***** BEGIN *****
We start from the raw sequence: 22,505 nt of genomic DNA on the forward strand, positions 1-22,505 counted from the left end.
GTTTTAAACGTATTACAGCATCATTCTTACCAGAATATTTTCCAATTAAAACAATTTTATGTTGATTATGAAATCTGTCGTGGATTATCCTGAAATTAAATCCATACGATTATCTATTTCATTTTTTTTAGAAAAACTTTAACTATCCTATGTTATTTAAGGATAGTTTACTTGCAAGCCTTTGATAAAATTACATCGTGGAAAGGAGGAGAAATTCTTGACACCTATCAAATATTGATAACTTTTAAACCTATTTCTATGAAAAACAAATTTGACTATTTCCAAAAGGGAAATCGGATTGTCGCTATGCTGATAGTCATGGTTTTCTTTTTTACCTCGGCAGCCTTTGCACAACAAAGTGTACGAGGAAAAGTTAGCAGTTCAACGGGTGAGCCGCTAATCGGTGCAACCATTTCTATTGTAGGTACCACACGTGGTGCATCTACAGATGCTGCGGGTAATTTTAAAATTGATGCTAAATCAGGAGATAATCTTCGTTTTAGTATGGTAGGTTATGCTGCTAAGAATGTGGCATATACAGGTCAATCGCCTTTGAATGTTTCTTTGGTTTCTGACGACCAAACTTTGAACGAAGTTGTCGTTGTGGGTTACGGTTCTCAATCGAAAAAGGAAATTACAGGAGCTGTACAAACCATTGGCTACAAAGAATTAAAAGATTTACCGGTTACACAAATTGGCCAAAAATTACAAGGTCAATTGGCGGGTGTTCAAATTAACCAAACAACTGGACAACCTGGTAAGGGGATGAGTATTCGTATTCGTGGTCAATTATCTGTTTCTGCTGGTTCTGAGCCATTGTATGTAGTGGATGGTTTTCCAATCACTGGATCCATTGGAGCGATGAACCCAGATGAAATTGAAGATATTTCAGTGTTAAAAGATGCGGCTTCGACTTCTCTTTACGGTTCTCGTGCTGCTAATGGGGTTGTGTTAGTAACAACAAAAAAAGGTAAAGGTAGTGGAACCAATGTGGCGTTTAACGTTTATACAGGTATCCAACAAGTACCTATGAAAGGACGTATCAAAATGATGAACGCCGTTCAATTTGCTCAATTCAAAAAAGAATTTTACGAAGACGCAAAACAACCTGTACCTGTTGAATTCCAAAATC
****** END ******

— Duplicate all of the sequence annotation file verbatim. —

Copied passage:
We start from the raw sequence: 22,505 nt of genomic DNA on the forward strand, positions 1-22,505 counted from the left end.
GTTTTAAACGTATTACAGCATCATTCTTACCAGAATATTTTCCAATTAAAACAATTTTATGTTGATTATGAAATCTGTCGTGGATTATCCTGAAATTAAATCCATACGATTATCTATTTCATTTTTTTTAGAAAAACTTTAACTATCCTATGTTATTTAAGGATAGTTTACTTGCAAGCCTTTGATAAAATTACATCGTGGAAAGGAGGAGAAATTCTTGACACCTATCAAATATTGATAACTTTTAAACCTATTTCTATGAAAAACAAATTTGACTATTTCCAAAAGGGAAATCGGATTGTCGCTATGCTGATAGTCATGGTTTTCTTTTTTACCTCGGCAGCCTTTGCACAACAAAGTGTACGAGGAAAAGTTAGCAGTTCAACGGGTGAGCCGCTAATCGGTGCAACCATTTCTATTGTAGGTACCACACGTGGTGCATCTACAGATGCTGCGGGTAATTTTAAAATTGATGCTAAATCAGGAGATAATCTTCGTTTTAGTATGGTAGGTTATGCTGCTAAGAATGTGGCATATACAGGTCAATCGCCTTTGAATGTTTCTTTGGTTTCTGACGACCAAACTTTGAACGAAGTTGTCGTTGTGGGTTACGGTTCTCAATCGAAAAAGGAAATTACAGGAGCTGTACAAACCATTGGCTACAAAGAATTAAAAGATTTACCGGTTACACAAATTGGCCAAAAATTACAAGGTCAATTGGCGGGTGTTCAAATTAACCAAACAACTGGACAACCTGGTAAGGGGATGAGTATTCGTATTCGTGGTCAATTATCTGTTTCTGCTGGTTCTGAGCCATTGTATGTAGTGGATGGTTTTCCAATCACTGGATCCATTGGAGCGATGAACCCAGATGAAATTGAAGATATTTCAGTGTTAAAAGATGCGGCTTCGACTTCTCTTTACGGTTCTCGTGCTGCTAATGGGGTTGTGTTAGTAACAACAAAAAAAGGTAAAGGTAGTGGAACCAATGTGGCGTTTAACGTTTATACAGGTATCCAACAAGTACCTATGAAAGGACGTATCAAAATGATGAACGCCGTTCAATTTGCTCAATTCAAAAAAGAATTTTACGAAGACGCAAAACAACCTGTACCTGTTGAATTCCAAAATC